Research in the lab focuses on understanding the genetic basis of emerging plant diseases caused by fungi. We are particularly interested in the evolutionary processes that contribute to population-level diversity, to the formation of new species, and to species diversification. We aim to uncover the genetic basis for differences in pathogenicity, virulence, and host specialization within species and among closely-related species. We want to understand differences between agricultural and natural populations of fungal plant pathogens and how agriculture shapes population structure and diversity. We use population genetics, population genomics, comparative genomics, and molecular phylogenetics to answer our questions.
Other interests include phylogeography, fungal mating systems, and using population genetics to solve epidemiological problems in the field including sources of inoculum, pathogen overwintering mode, populations overcoming host resistance, and the evolution of fungicide resistance.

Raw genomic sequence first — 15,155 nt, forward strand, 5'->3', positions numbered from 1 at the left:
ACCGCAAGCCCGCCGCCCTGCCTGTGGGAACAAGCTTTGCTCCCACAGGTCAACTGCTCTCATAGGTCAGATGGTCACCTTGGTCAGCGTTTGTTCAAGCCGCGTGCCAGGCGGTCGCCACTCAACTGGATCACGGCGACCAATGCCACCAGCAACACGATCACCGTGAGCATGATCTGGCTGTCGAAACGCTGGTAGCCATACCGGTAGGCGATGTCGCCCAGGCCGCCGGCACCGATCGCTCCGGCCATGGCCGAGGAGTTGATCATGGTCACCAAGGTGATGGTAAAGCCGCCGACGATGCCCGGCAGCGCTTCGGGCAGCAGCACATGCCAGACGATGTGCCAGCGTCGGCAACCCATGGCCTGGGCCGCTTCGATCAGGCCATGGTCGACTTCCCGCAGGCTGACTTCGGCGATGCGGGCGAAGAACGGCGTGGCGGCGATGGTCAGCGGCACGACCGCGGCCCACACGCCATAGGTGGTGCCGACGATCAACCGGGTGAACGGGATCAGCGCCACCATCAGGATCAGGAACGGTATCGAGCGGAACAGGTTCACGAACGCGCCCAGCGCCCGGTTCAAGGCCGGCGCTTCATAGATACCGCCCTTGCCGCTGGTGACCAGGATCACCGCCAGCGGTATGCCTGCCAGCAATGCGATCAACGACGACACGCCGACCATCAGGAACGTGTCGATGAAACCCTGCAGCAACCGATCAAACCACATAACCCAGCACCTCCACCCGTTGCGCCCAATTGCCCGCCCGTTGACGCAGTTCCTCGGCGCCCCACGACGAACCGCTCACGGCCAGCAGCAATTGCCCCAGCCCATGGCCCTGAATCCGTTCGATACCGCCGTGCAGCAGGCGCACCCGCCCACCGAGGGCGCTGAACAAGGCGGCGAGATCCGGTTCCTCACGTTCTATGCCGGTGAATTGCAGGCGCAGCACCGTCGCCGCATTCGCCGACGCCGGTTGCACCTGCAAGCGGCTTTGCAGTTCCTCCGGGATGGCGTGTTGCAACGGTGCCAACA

November 15, 2014
Leilani Sumabat, MS student, wins oral presentation award
Leilani won third place for her presentation, "Host range and phylogenetic diversity of Corynespora cassiicola, cause of target spot of cotton in the southeastern USA," at the CAES Interdisciplinary Graduate Plant and Soil Symposium.
October 23, 2014
Jane Stewart, postdoctoral researcher, wins poster presentation award
Jane was awarded third place for her poster " Extreme genetic diversity in Exobasidium maculosum, an emerging pathogen of blueberry in the southeastern USA'" at the 2014 Fall Retreat of the UGA Plant Center at Unicoi State Park.